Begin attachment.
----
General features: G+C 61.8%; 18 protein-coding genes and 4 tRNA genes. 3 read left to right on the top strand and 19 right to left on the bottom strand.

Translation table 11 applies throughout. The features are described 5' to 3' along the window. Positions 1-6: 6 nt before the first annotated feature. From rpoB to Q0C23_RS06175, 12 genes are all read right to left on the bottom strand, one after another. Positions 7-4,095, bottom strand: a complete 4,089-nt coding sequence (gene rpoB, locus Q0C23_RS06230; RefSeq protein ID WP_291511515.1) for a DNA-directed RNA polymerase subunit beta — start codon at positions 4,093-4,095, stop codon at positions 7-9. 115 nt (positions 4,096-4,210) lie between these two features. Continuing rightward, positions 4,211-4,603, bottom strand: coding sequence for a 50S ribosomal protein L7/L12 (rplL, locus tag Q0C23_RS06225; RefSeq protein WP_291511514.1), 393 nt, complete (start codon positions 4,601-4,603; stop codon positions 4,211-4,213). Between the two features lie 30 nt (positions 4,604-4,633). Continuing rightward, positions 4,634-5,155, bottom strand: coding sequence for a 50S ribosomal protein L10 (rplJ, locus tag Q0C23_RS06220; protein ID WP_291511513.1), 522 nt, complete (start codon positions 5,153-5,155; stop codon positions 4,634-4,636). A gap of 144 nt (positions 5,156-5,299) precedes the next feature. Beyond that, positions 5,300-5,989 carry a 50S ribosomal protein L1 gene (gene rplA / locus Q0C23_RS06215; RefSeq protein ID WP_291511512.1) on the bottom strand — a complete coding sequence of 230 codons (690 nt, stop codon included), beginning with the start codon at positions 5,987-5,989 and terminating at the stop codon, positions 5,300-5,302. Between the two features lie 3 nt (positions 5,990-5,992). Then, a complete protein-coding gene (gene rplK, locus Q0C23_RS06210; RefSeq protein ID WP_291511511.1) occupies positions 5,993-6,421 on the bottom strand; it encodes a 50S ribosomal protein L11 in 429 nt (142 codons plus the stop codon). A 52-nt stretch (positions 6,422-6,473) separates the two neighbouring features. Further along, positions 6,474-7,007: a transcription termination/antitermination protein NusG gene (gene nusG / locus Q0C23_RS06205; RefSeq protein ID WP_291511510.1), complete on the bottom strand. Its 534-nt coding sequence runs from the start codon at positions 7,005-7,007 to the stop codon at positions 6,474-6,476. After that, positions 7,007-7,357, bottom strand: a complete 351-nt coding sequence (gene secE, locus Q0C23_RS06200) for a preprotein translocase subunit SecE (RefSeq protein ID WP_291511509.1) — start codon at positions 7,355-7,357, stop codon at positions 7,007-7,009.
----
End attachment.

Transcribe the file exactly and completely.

General features: G+C 61.8%; 18 protein-coding genes and 4 tRNA genes. 3 read left to right on the top strand and 19 right to left on the bottom strand.

Translation table 11 applies throughout. The features are described 5' to 3' along the window. Positions 1-6: 6 nt before the first annotated feature. From rpoB to Q0C23_RS06175, 12 genes are all read right to left on the bottom strand, one after another. Positions 7-4,095, bottom strand: a complete 4,089-nt coding sequence (gene rpoB, locus Q0C23_RS06230; RefSeq protein ID WP_291511515.1) for a DNA-directed RNA polymerase subunit beta — start codon at positions 4,093-4,095, stop codon at positions 7-9. 115 nt (positions 4,096-4,210) lie between these two features. Continuing rightward, positions 4,211-4,603, bottom strand: coding sequence for a 50S ribosomal protein L7/L12 (rplL, locus tag Q0C23_RS06225; RefSeq protein WP_291511514.1), 393 nt, complete (start codon positions 4,601-4,603; stop codon positions 4,211-4,213). Between the two features lie 30 nt (positions 4,604-4,633). Continuing rightward, positions 4,634-5,155, bottom strand: coding sequence for a 50S ribosomal protein L10 (rplJ, locus tag Q0C23_RS06220; protein ID WP_291511513.1), 522 nt, complete (start codon positions 5,153-5,155; stop codon positions 4,634-4,636). A gap of 144 nt (positions 5,156-5,299) precedes the next feature. Beyond that, positions 5,300-5,989 carry a 50S ribosomal protein L1 gene (gene rplA / locus Q0C23_RS06215; RefSeq protein ID WP_291511512.1) on the bottom strand — a complete coding sequence of 230 codons (690 nt, stop codon included), beginning with the start codon at positions 5,987-5,989 and terminating at the stop codon, positions 5,300-5,302. Between the two features lie 3 nt (positions 5,990-5,992). Then, a complete protein-coding gene (gene rplK, locus Q0C23_RS06210; RefSeq protein ID WP_291511511.1) occupies positions 5,993-6,421 on the bottom strand; it encodes a 50S ribosomal protein L11 in 429 nt (142 codons plus the stop codon). A 52-nt stretch (positions 6,422-6,473) separates the two neighbouring features. Further along, positions 6,474-7,007: a transcription termination/antitermination protein NusG gene (gene nusG / locus Q0C23_RS06205; RefSeq protein ID WP_291511510.1), complete on the bottom strand. Its 534-nt coding sequence runs from the start codon at positions 7,005-7,007 to the stop codon at positions 6,474-6,476. After that, positions 7,007-7,357, bottom strand: a complete 351-nt coding sequence (gene secE, locus Q0C23_RS06200) for a preprotein translocase subunit SecE (RefSeq protein ID WP_291511509.1) — start codon at positions 7,355-7,357, stop codon at positions 7,007-7,009.